Fall bulb shipping begins October 11th

Tubers vs Clumps

Most of the questions we get are about clumps. Why clumps? Our mini-clumps have multiple small so called ‘fingers’ attached to a tiny neck that hosts several dormant eyes. You can be sure that your tubers will have at least one, but probably more than one eye. One plant will produce multiple stalks during the first growing year, increasing the productivity of your crop.

Planting Dahlia Tubers

You can plant the whole clump, no need to divide further. You could try splitting larger clumps into smaller sections, depending on the variety; some dahlias make larger tubers than others. We recommend leaving the clump intact for the first growing season. Before planting, make sure that any clipped or cut surfaces have completely healed over. Plant with the neck-part facing upward, just a few inches below the surface.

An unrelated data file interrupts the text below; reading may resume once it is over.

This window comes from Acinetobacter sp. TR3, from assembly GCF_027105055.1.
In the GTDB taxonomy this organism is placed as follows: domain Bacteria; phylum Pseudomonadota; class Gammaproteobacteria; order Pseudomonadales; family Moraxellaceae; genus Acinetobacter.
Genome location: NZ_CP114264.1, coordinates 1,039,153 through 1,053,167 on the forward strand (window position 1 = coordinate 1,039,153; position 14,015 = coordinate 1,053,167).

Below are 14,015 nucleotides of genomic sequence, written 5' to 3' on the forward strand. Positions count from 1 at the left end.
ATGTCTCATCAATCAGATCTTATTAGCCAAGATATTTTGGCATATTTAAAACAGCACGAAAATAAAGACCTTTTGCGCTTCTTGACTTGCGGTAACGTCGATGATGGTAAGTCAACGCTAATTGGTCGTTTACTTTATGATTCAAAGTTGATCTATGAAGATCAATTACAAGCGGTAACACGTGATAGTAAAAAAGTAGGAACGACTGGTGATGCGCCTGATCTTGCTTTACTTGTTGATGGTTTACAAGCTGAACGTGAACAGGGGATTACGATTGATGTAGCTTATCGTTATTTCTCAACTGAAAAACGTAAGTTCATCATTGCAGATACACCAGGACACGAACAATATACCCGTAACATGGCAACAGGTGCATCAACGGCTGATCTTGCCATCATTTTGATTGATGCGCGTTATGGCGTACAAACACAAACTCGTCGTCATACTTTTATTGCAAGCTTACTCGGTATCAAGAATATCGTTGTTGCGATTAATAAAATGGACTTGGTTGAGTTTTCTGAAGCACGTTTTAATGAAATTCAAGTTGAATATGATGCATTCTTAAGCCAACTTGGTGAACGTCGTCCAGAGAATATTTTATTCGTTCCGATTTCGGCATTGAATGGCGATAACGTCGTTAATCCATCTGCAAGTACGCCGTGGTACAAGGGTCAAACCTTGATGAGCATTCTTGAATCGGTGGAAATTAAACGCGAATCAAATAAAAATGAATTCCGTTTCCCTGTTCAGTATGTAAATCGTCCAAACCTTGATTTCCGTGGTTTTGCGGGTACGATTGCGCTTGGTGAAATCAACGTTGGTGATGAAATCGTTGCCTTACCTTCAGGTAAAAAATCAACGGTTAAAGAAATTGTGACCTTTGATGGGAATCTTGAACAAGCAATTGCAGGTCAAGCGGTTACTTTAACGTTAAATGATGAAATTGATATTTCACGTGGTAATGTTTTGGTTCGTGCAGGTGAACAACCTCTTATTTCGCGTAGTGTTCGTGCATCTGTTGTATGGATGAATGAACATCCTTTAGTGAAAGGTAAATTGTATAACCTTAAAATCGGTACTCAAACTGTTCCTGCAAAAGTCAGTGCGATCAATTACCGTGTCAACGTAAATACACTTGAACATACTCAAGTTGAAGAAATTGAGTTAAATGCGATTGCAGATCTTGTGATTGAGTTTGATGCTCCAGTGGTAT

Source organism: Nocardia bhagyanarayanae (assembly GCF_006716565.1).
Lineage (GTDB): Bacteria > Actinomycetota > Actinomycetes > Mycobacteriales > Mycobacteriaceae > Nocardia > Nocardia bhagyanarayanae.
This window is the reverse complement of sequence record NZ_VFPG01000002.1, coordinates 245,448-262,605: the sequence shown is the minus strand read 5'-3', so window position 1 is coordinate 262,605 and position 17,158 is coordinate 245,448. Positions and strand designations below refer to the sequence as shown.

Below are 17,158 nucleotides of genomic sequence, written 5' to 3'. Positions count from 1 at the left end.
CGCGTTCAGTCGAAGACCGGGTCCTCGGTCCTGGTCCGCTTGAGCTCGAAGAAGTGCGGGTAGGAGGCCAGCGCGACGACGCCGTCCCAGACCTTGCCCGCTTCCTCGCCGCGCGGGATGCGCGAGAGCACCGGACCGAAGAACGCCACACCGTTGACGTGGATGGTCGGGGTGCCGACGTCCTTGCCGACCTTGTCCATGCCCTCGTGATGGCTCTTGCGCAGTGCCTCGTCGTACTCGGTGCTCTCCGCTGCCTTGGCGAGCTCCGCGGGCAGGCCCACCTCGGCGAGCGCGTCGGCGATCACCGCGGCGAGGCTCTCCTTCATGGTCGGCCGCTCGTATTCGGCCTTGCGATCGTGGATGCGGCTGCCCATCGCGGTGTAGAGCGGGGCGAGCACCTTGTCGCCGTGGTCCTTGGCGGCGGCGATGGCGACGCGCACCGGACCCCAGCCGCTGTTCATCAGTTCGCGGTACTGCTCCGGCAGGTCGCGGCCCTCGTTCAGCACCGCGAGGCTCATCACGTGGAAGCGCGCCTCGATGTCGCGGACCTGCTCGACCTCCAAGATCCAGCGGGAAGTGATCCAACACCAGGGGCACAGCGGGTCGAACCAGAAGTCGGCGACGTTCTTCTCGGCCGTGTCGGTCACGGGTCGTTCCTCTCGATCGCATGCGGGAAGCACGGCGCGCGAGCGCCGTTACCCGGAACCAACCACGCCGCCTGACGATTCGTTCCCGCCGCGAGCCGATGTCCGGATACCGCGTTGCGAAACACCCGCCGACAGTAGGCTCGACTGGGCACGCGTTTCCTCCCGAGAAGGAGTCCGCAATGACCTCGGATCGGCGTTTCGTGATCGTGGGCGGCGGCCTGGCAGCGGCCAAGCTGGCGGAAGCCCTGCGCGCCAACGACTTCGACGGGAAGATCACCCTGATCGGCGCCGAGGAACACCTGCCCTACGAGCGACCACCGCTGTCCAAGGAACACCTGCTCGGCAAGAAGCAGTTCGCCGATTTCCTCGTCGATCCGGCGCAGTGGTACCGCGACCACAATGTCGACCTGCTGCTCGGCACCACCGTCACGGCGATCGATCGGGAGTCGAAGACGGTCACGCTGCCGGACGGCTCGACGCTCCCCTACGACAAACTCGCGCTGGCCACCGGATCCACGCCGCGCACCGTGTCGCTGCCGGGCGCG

Seal of Quality Vermont Agency of Agriculture

Our dahlia clumps are imported from Holland and stored in Vermont at 42F and 80% humidity. They are not processed overseas or packed in bulk. We handpick, label and package them here because we want to see each product before it goes out to you. We make sure the tubers don’t dry out, freeze or get damaged during transportation.

Shipping tuber clumps is more expensive than shipping single tubers, because they are larger and heavier and take up more space and weight when shipping. We can fit about 10-12 tubers in a large USPS flat rate box, as opposed to 25-30 single tubers for the same size box.

All our tubers and bulbs are inspected twice a year by the VAAFM. Dahlias can be ordered from November through May, and will ship in the Spring.

Dahlia field

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